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Charitable Collective ‘Pokes with a Purpose’ To Provide NIL Opportunities for OSU Student-Athletes.

A group of Oklahoma State alumni have started a nonprofit, which launched this week, with the mission of providing NIL opportunities for OSU student-athletes and fundraising opportunities for charitable organizations.

Tabbed “Pokes with a Purpose,” the collective will pair student-athletes with community charities, of the athletes’ choosing, and enable the student-athletes to receive compensation for use of their names, images and likenesses with those charities, according to the release. Pokes with a Purpose will also act as a matchmaker between businesses and players, according to the release.

Pokes with a Purpose has some big names attached to it. Former OSU quarterback Brandon Weeden, linebacker Kenyatta Wright and former Stillwater Mayor Gina Noble are all on the Pokes with a Purpose Board of Directors.

“We’re different than most NIL collectives because we offer opportunities for All OSU recruited and walk-on athletes,” Weeden said in the release. “The fact that this NIL helps all varsity sports, men and women, whether it be a full scholarship, partial scholarship, or a walk-on athlete, sets us apart from any collective out there … and reinforces the culture of family at OSU.”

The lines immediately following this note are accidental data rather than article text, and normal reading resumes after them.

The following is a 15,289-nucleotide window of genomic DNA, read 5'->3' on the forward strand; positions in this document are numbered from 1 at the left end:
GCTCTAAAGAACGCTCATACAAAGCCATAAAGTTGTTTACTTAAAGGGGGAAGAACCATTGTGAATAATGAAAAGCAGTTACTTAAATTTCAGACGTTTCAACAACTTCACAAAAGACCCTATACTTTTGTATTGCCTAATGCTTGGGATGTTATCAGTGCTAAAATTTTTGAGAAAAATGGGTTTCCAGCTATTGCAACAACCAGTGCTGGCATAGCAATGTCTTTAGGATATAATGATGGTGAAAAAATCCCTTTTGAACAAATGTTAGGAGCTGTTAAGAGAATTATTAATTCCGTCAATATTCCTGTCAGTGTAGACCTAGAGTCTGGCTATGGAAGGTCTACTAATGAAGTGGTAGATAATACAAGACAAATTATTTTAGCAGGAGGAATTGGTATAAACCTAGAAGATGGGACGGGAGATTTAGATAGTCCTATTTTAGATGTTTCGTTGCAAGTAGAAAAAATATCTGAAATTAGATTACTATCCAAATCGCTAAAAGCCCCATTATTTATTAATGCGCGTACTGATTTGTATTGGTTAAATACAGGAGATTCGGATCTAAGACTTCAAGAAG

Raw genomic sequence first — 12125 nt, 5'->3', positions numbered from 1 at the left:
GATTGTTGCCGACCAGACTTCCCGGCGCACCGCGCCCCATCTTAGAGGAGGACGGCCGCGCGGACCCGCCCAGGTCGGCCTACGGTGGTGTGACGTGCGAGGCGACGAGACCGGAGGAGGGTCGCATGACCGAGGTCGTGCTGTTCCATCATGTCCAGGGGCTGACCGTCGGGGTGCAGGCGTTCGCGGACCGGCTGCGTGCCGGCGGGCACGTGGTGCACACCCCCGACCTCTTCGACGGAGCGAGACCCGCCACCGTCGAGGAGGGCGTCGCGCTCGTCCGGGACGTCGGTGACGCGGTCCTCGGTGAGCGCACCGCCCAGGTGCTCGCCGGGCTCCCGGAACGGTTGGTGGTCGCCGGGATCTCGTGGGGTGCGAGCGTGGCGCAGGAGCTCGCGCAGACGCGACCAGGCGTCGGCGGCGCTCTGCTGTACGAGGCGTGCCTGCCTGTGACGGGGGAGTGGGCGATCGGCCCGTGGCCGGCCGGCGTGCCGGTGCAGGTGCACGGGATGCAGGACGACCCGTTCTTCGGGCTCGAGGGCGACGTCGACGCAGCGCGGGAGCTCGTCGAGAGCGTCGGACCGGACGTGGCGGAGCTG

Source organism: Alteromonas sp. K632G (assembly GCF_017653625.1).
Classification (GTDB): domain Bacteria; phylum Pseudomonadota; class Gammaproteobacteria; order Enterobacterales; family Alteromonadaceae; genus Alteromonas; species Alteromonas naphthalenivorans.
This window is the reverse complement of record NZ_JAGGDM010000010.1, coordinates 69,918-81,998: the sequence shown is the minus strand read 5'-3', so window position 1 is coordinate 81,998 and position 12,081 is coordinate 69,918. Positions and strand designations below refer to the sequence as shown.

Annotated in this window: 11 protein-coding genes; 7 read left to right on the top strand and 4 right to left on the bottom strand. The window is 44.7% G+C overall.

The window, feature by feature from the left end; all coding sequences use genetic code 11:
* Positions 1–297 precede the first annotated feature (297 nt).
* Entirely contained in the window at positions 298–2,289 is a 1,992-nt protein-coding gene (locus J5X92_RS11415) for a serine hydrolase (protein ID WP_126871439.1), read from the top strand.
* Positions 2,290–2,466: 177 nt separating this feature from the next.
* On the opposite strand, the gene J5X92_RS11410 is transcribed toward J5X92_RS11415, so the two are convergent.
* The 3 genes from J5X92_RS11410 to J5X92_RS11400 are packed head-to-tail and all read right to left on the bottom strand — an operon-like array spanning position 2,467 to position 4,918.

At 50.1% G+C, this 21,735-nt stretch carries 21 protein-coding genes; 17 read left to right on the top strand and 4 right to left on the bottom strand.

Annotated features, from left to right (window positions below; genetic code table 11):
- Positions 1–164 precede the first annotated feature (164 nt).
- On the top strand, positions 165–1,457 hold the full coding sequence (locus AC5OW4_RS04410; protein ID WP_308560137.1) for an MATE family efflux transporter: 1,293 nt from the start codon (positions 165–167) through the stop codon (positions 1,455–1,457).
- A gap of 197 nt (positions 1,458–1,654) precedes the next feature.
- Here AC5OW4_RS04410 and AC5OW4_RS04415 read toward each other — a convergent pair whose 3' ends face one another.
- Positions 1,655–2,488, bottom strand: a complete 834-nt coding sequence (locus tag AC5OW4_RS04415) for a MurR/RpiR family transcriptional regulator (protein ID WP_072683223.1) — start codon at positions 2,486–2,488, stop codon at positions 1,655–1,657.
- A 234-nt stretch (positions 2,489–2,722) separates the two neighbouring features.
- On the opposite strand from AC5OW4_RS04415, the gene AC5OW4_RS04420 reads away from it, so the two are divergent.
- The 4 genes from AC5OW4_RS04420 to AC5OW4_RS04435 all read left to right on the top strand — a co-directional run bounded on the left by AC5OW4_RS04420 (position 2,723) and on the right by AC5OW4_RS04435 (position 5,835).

This is the second OSU-centric collective that has come out in recent months, joining “Unbridled.” Unbridled, whose initial donation came from OSU alumnus (and ISN CEO) Joe Eastin, was announced in April. Former OSU baseball All-American Garrett McCain is a front-facing man with Unbridled.

“Unbridled was created as a stand-alone entity registered as an LLC that will foster and facilitate NIL opportunities for OSU student athletes by connecting them with businesses and alumni from around the nation,” McCain said in Unbridles’ release. “We plan on being leaders in this space and are going to do so with integrity and honor.”

Collectives are something the NCAA mentioned it would keep an eye on in its NIL Guidance release in early May, though, the NCAA’s power of the space has been called into question.


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